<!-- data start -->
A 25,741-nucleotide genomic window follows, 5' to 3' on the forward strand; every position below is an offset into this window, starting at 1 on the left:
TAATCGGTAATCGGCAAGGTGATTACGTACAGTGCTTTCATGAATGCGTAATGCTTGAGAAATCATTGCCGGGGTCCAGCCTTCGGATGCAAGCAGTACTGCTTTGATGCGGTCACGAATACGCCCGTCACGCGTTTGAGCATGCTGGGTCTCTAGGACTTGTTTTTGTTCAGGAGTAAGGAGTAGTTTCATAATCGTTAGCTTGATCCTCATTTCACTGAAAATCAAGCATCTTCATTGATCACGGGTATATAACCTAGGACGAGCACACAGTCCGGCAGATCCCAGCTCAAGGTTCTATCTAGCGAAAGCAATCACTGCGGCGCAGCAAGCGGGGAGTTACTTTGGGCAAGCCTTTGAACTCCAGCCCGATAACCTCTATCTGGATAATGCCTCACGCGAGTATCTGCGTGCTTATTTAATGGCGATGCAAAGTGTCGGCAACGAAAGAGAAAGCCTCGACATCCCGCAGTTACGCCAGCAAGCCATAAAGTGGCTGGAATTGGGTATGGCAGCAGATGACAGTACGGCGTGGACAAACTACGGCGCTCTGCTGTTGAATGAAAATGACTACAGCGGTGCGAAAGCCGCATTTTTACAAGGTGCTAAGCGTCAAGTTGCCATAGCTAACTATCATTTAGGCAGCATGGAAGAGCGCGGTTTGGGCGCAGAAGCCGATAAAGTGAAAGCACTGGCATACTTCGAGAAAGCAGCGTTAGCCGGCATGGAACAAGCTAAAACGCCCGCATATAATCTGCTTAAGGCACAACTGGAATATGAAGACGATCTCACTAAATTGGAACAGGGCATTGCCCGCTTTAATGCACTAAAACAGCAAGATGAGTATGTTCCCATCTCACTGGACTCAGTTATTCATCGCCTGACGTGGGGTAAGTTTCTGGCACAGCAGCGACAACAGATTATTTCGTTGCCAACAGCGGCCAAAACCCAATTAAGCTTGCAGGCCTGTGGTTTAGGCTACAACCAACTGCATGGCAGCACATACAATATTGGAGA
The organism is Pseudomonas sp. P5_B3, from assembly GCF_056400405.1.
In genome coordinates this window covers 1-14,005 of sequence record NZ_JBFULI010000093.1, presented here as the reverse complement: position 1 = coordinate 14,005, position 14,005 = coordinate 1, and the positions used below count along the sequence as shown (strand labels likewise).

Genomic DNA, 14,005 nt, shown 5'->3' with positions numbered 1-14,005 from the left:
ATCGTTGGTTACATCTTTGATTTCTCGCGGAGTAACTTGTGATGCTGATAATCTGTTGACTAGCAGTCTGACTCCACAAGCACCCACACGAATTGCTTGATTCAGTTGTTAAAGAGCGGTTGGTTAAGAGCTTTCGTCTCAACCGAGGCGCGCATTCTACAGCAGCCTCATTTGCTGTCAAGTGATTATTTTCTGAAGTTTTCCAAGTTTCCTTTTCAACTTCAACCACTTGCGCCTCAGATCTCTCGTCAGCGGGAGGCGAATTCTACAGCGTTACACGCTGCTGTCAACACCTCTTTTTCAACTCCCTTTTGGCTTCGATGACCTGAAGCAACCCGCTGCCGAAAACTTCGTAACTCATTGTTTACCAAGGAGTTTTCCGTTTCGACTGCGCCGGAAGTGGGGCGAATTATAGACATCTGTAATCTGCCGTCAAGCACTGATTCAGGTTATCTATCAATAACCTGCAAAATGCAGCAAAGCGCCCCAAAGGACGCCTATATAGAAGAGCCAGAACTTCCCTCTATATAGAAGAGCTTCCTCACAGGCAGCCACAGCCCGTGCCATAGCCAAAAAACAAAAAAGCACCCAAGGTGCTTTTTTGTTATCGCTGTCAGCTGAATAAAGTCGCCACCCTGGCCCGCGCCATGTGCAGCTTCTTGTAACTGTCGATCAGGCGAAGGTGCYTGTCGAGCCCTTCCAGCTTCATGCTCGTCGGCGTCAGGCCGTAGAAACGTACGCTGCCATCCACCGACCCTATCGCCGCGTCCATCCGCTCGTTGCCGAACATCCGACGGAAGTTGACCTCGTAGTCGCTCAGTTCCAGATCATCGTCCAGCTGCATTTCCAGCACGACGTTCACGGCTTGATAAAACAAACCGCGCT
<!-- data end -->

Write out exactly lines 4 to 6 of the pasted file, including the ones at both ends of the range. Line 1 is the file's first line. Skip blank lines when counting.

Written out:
In genome coordinates this window covers 1-14,005 of sequence record NZ_JBFULI010000093.1, presented here as the reverse complement: position 1 = coordinate 14,005, position 14,005 = coordinate 1, and the positions used below count along the sequence as shown (strand labels likewise).

Genomic DNA, 14,005 nt, shown 5'->3' with positions numbered 1-14,005 from the left:
ATCGTTGGTTACATCTTTGATTTCTCGCGGAGTAACTTGTGATGCTGATAATCTGTTGACTAGCAGTCTGACTCCACAAGCACCCACACGAATTGCTTGATTCAGTTGTTAAAGAGCGGTTGGTTAAGAGCTTTCGTCTCAACCGAGGCGCGCATTCTACAGCAGCCTCATTTGCTGTCAAGTGATTATTTTCTGAAGTTTTCCAAGTTTCCTTTTCAACTTCAACCACTTGCGCCTCAGATCTCTCGTCAGCGGGAGGCGAATTCTACAGCGTTACACGCTGCTGTCAACACCTCTTTTTCAACTCCCTTTTGGCTTCGATGACCTGAAGCAACCCGCTGCCGAAAACTTCGTAACTCATTGTTTACCAAGGAGTTTTCCGTTTCGACTGCGCCGGAAGTGGGGCGAATTATAGACATCTGTAATCTGCCGTCAAGCACTGATTCAGGTTATCTATCAATAACCTGCAAAATGCAGCAAAGCGCCCCAAAGGACGCCTATATAGAAGAGCCAGAACTTCCCTCTATATAGAAGAGCTTCCTCACAGGCAGCCACAGCCCGTGCCATAGCCAAAAAACAAAAAAGCACCCAAGGTGCTTTTTTGTTATCGCTGTCAGCTGAATAAAGTCGCCACCCTGGCCCGCGCCATGTGCAGCTTCTTGTAACTGTCGATCAGGCGAAGGTGCYTGTCGAGCCCTTCCAGCTTCATGCTCGTCGGCGTCAGGCCGTAGAAACGTACGCTGCCATCCACCGACCCTATCGCCGCGTCCATCCGCTCGTTGCCGAACATCCGACGGAAGTTGACCTCGTAGTCGCTCAGTTCCAGATCATCGTCCAGCTGCATTTCCAGCACGACGTTCACGGCTTGATAAAACAAACCGCGCT